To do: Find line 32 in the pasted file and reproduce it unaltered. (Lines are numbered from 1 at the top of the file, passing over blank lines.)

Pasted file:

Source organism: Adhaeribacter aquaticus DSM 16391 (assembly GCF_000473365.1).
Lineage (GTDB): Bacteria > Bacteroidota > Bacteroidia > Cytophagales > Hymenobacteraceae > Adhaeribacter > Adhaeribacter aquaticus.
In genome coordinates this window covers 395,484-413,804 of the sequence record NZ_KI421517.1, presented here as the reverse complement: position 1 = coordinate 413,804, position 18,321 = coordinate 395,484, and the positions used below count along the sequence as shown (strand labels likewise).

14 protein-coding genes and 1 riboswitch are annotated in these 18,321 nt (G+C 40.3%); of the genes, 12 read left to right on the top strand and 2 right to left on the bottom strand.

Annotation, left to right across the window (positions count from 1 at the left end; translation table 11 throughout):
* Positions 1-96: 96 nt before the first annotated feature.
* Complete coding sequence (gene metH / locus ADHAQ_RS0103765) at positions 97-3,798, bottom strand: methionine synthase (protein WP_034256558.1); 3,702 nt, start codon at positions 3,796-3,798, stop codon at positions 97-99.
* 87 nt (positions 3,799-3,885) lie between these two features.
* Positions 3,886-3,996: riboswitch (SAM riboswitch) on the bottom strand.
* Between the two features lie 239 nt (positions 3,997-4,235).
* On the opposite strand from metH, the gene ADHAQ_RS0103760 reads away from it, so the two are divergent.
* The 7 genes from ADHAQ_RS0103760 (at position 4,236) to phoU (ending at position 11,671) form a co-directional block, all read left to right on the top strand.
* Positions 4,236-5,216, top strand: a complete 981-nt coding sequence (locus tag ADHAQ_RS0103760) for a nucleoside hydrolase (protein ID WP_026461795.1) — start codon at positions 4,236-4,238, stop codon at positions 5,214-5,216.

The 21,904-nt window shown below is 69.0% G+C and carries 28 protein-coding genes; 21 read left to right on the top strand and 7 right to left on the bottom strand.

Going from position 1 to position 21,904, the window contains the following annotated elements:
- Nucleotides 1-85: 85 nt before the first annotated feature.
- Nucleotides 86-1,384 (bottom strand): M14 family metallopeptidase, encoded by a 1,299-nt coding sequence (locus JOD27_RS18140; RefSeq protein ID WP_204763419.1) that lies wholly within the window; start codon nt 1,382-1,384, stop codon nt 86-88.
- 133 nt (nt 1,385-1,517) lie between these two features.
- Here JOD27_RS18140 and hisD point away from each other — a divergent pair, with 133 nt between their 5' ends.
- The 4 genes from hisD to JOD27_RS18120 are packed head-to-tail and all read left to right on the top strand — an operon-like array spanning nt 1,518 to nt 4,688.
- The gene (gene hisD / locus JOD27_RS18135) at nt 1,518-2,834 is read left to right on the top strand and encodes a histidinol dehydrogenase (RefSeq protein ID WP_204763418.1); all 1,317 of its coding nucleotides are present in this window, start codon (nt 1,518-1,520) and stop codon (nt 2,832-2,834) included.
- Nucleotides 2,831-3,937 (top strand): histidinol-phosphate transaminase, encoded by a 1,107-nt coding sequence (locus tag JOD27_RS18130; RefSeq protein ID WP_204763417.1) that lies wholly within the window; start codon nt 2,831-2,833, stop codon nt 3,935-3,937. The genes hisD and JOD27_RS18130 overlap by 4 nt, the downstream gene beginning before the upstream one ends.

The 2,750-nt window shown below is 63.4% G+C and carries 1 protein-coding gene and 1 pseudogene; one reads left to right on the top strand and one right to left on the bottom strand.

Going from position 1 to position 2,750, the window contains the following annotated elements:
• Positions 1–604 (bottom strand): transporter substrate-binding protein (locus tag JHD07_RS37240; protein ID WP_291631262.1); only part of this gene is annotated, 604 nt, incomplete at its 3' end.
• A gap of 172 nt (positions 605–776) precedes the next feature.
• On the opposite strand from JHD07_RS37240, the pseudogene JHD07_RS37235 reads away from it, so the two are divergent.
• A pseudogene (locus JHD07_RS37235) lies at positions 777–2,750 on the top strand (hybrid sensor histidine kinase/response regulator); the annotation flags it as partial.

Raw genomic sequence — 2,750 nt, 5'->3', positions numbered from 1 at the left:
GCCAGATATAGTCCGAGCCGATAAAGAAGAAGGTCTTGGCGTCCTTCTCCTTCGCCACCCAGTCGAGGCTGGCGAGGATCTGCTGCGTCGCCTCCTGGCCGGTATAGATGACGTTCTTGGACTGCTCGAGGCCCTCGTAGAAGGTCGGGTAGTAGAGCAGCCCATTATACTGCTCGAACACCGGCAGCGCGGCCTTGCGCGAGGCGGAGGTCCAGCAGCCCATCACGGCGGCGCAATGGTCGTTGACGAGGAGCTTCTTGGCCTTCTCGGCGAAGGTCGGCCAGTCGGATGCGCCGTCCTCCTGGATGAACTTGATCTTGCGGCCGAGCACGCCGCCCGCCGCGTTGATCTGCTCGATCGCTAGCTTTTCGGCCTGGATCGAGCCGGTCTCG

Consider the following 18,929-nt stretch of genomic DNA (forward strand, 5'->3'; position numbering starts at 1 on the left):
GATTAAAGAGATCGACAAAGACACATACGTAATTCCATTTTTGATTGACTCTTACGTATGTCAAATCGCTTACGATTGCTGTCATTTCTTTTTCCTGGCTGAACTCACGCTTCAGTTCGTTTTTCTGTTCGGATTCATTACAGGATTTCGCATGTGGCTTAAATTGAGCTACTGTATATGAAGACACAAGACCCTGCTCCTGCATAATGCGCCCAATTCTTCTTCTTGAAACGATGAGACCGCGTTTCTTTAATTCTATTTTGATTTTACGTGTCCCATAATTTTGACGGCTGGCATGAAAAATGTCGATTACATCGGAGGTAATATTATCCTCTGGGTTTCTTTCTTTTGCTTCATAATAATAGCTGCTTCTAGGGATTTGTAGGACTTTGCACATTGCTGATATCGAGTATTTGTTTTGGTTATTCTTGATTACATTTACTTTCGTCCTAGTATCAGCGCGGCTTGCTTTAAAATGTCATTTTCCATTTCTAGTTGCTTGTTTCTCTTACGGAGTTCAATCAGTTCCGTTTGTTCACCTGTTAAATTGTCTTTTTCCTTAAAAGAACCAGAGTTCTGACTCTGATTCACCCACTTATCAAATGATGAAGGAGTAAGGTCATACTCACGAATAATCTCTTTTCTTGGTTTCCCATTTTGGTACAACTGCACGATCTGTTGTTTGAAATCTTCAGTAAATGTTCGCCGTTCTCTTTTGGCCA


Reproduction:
GATTAAAGAGATCGACAAAGACACATACGTAATTCCATTTTTGATTGACTCTTACGTATGTCAAATCGCTTACGATTGCTGTCATTTCTTTTTCCTGGCTGAACTCACGCTTCAGTTCGTTTTTCTGTTCGGATTCATTACAGGATTTCGCATGTGGCTTAAATTGAGCTACTGTATATGAAGACACAAGACCCTGCTCCTGCATAATGCGCCCAATTCTTCTTCTTGAAACGATGAGACCGCGTTTCTTTAATTCTATTTTGATTTTACGTGTCCCATAATTTTGACGGCTGGCATGAAAAATGTCGATTACATCGGAGGTAATATTATCCTCTGGGTTTCTTTCTTTTGCTTCATAATAATAGCTGCTTCTAGGGATTTGTAGGACTTTGCACATTGCTGATATCGAGTATTTGTTTTGGTTATTCTTGATTACATTTACTTTCGTCCTAGTATCAGCGCGGCTTGCTTTAAAATGTCATTTTCCATTTCTAGTTGCTTGTTTCTCTTACGGAGTTCAATCAGTTCCGTTTGTTCACCTGTTAAATTGTCTTTTTCCTTAAAAGAACCAGAGTTCTGACTCTGATTCACCCACTTATCAAATGATGAAGGAGTAAGGTCATACTCACGAATAATCTCTTTTCTTGGTTTCCCATTTTGGTACAACTGCACGATCTGTTGTTTGAAATCTTCAGTAAATGTTCGCCGTTCTCTTTTGGCCA